Big Ten Weekly Five: 05.24.12 EditionPosted by jnowak on May 24th, 2012
- It’s going to be a very important summer for Iowa, a team that has the potential to be one of the best teams in the conference if the Hawkeyes can shore up their defense. Fran McCaffery‘s group had as much scoring potential with a young core of players as anyone in the Big Ten, but the worst scoring defense in the conference kept them in the middle of the pack last season. The growth of Eric May (coming off a back injury) and Melsahn Basabe (a member of the Big Ten All-Freshman team two seasons ago) will be crucial to the team’s success.
- Nebraska needs all the help it can get in the difficult Big Ten under newly-hired coach Tim Miles, and its seems to have gotten a boost with the transfer of Terran Petteway. Formerly of Texas Tech, the 6’6″, 185-pounder is the third player to join the program in the last month after Deverell Biggs (first-team junior college All-American) and Sergej Vucetic (a 7’0″, 235-pound center and native of Serbia) joined the mix. Miles told the Omaha World Herald that Petteway is a “very dynamic player.”
- Michigan got Trey Burke back for at least another season, so now John Beilein is looking for ways to bench him. Beilein tried to get Burke as many breathers as he could last year, but really couldn’t afford to do it as much as he would have liked. He says he’s going to give it another shot this season, and is willing to give freshmen considerable minutes in order to do so.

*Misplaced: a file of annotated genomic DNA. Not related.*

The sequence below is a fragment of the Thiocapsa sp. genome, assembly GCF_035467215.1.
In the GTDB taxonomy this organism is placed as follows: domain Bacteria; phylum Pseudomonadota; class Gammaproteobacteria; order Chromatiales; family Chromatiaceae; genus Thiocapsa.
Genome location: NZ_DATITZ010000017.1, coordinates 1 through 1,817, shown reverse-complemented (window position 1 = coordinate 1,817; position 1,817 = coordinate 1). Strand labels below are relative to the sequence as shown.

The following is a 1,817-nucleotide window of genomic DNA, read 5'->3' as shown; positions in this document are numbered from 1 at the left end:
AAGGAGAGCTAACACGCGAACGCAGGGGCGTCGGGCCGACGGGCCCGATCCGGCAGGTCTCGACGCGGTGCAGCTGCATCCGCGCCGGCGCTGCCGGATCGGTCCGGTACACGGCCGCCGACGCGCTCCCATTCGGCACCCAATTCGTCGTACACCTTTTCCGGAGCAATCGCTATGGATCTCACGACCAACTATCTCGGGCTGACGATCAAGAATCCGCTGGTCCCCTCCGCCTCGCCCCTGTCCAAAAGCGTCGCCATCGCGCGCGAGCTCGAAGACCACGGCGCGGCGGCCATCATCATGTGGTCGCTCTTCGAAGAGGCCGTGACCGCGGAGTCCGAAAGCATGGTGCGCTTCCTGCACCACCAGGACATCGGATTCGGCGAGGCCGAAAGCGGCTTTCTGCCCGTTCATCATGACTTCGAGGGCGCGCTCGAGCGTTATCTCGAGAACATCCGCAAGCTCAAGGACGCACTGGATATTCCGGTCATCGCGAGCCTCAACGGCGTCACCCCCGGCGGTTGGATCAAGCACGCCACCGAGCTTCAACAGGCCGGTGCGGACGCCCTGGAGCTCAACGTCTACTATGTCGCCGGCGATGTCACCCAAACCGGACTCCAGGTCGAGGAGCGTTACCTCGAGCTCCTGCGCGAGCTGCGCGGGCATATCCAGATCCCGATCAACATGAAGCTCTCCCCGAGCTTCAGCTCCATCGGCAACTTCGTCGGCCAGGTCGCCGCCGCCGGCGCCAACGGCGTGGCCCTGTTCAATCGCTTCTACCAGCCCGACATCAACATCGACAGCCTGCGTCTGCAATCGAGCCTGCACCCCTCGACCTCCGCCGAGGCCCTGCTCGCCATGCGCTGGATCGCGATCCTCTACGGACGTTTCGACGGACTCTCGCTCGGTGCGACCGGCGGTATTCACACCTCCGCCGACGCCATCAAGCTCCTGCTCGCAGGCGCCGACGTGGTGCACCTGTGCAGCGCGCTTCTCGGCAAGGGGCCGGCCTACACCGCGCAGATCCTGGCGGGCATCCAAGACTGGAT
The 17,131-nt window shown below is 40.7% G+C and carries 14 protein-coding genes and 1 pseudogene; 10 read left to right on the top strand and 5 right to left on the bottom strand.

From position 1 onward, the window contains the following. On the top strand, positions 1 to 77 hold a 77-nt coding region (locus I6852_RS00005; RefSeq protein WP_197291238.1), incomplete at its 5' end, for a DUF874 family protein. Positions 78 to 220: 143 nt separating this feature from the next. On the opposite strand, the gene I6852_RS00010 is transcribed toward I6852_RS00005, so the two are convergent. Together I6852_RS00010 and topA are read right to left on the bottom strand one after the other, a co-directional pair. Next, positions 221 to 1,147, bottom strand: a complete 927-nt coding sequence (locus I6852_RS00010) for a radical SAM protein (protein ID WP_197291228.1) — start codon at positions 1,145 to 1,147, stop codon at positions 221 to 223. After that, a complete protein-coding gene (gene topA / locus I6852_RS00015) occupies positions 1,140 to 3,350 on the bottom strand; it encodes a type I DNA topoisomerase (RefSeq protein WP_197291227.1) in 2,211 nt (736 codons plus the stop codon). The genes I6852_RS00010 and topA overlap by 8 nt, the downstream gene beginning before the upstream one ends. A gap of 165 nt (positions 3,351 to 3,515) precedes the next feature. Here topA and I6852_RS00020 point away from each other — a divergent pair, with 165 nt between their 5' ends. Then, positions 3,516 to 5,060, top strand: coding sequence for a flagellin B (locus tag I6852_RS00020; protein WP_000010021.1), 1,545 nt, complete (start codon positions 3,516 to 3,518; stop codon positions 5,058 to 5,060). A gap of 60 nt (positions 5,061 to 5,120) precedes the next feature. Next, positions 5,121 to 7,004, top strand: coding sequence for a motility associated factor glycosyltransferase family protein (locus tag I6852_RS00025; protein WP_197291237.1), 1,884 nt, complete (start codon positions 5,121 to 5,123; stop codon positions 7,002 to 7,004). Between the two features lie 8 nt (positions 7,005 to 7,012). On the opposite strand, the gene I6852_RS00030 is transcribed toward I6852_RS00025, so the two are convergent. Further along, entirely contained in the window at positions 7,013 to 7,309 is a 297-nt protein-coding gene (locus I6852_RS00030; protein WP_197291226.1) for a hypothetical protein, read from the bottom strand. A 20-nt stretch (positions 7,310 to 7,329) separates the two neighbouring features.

- With all four participating schools at the forefront of the college basketball scene, the Crossroads Classic basketball event in Indiana has been extended through 2014. The event includes Indiana, Purdue, Butler and Notre Dame and takes place in mid-December at Bankers Life Fieldhouse in Indianapolis. Butler beat Purdue and Indiana beat Notre Dame in last year’s event. Indiana, figured to be one of the top teams in the country this year, will play Butler this upcoming season, while the Boilers will meet the Irish.
- Good news: The television network that allows all of us to catch practically every Big Ten basketball game is doing well, which means more of the status quo moving forward. According to a report from the St. Louis Post-Dispatch, the Big Ten Network enjoyed $242 million in revenue for 2011 (figure courtesy SNL Kagan). That accounts for a 46% growth since the network’s first full year in 2008, and it means that the league is in a catbird seat when it comes to conference revenues.